Monday, July 25, 2016

The Last Ramones Interview [1977]

Text © Bernie Kugel / Big Star fanzine, 1977
Introduction © Robert Barry Francos / FFanzeen, 2016
Images from the Internet

These interviews were originally printed in Big Star fanzine, issue #3, dated Spring 1978. It was written by its publisher, Bernie Kugel, who kindly granted permission for this reprint.
I’ve had the opportunity to hang out with members of the Ramones three times. The first time was when Bernie interviewed them for the Buffalo State College magazine, Shakin’ Street Gazette, just before July 4, 1976, in the dressing rooms of Max’s Kansas City. This was the night before they headed off for their first tour in England. The next time was more accidental: we were heading up the stairs on our way to the offices of Sire Records when we ran into Joey on his way down. We had a nice conversation for a while, and then when we arrived at the office, we were given the pre-release, white label first Ramones LP (yes, I still have it). If it had been in reverse order, I would have had him sign it. The last time was during an interview with Joey for Videowave at Arturo Vega’s apartment in 1997, after the band broke up. He was wearing a butcher’s apron that said “Happy Birthday Oedipus” for a special recording he did to be played at the Boston DJ’s party (we watched them film it). I took the apron when we left as it had been finished, and found out he was furious about it. I made sure he got it back; part of me wishes I had kept it though.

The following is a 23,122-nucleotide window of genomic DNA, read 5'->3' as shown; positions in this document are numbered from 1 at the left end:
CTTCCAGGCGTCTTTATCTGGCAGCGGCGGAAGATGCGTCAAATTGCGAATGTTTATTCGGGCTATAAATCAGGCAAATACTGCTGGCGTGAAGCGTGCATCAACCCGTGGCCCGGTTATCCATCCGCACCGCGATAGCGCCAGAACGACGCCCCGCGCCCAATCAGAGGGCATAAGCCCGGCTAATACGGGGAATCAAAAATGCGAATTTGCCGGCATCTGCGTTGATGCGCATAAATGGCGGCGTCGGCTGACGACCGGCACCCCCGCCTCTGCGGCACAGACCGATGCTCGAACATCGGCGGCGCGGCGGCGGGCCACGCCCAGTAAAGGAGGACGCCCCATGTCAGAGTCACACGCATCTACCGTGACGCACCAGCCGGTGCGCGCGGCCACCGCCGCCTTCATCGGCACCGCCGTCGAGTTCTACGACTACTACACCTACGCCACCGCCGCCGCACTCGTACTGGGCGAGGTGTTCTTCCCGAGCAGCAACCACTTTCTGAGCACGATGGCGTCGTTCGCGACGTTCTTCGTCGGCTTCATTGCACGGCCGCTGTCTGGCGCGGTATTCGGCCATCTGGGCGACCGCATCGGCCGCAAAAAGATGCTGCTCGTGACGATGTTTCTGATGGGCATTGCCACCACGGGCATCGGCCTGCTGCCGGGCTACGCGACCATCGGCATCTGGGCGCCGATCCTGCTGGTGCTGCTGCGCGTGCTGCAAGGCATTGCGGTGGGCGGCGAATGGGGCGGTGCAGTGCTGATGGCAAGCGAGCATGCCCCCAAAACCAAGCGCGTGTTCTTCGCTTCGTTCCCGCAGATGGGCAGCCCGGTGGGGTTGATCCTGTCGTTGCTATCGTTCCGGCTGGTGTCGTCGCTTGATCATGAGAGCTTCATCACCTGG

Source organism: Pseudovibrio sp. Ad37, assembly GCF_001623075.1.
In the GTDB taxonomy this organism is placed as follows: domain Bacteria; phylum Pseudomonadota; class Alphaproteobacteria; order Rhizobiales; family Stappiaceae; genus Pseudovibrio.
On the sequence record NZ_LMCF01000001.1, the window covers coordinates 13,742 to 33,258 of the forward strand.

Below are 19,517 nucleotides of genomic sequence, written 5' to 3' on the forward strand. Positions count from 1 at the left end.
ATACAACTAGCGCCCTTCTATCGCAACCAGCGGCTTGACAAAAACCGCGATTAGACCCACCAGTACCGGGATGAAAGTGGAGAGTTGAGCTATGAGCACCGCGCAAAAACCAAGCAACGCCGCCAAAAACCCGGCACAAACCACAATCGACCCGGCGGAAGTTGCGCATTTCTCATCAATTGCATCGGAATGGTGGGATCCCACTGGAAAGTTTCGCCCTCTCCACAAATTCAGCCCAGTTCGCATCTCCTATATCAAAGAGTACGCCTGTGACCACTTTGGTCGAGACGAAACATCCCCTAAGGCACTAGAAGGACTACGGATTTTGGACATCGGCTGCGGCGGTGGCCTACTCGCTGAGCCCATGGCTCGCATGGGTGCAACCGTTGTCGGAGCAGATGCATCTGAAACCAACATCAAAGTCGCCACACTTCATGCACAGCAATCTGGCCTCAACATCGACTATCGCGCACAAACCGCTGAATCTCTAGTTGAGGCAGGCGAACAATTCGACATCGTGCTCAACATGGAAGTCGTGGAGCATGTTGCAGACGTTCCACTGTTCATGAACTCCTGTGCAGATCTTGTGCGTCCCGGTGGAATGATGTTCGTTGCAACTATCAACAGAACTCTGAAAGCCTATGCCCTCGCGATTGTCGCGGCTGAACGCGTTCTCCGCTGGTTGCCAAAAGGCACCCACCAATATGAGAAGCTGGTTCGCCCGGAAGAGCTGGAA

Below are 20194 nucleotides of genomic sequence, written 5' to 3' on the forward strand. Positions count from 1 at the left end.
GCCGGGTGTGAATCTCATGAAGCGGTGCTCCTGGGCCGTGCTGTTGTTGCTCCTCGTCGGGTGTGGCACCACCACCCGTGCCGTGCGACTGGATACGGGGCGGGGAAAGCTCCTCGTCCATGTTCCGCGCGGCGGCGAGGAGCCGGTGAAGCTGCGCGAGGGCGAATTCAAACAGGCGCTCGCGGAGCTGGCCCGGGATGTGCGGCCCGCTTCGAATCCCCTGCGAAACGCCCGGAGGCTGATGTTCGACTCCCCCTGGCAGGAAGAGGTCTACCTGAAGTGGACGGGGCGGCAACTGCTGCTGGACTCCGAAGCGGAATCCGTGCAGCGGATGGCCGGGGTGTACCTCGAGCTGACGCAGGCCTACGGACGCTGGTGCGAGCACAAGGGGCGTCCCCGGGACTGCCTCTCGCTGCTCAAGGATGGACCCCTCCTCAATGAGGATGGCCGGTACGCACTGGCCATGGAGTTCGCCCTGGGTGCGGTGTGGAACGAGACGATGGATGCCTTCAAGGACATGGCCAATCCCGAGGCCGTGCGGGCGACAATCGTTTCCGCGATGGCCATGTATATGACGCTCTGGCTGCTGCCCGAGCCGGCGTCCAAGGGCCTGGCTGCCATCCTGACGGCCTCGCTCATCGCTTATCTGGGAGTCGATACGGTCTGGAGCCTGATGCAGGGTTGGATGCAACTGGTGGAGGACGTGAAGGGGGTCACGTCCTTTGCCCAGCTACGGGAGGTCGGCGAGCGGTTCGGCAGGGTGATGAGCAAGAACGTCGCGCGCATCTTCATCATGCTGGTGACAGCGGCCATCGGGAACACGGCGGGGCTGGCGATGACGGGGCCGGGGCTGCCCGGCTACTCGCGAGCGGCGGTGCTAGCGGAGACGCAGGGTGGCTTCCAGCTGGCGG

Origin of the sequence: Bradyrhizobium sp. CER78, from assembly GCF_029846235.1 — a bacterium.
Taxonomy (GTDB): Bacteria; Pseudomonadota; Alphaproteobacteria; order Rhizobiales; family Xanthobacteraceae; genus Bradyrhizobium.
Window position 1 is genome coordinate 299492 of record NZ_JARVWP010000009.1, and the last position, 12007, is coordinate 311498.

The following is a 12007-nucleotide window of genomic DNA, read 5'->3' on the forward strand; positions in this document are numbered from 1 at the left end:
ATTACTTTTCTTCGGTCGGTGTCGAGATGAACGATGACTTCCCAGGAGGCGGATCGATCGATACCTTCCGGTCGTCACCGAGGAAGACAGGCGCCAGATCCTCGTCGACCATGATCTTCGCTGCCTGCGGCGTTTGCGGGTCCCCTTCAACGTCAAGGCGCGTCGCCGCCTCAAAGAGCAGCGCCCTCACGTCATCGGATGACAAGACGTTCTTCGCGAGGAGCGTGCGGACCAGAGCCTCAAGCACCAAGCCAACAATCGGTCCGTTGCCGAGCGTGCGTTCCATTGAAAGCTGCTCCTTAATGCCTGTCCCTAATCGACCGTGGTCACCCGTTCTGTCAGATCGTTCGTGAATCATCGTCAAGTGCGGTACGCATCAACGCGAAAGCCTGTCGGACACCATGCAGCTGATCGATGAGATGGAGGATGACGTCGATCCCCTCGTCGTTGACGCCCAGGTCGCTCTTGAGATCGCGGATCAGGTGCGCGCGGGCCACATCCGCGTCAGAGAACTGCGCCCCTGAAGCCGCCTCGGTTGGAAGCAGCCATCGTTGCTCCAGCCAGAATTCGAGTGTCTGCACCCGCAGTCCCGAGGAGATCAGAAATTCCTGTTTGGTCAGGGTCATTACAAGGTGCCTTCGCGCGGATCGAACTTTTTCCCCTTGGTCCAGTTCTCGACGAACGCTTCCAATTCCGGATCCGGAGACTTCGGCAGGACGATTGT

This piece was supposed to be part of a series, but as it was the last issue of Big Star, this was also the – er – last Ramones interview for the ‘zine. By the way, Bernie asks some great questions, rather than the usual nonsense people tend to ask over and over. – RBF, 2016

(The following comments are from conversations recorded in New York City and Buffalo in ’76, ’77, and ’78. And fear not, Ramones fans, for even if this is The Last Ramones Interview, the one that will make it totally unnecessary to ever do another interview with them, this is a multi-part article which is beginning now and will be continued in future issues.)

Bernie: Do you have a favorite English new wave band now?
Joey Ramone: Clash. I like the Adverts.

Bernie: Do you have favorite songs by the Clash and Adverts?
Joey: I like the album; The Clash album’s great. I like “Gary Gilmore’s Eyes.” I like Gaye Advert; that’s what I like about the Adverts.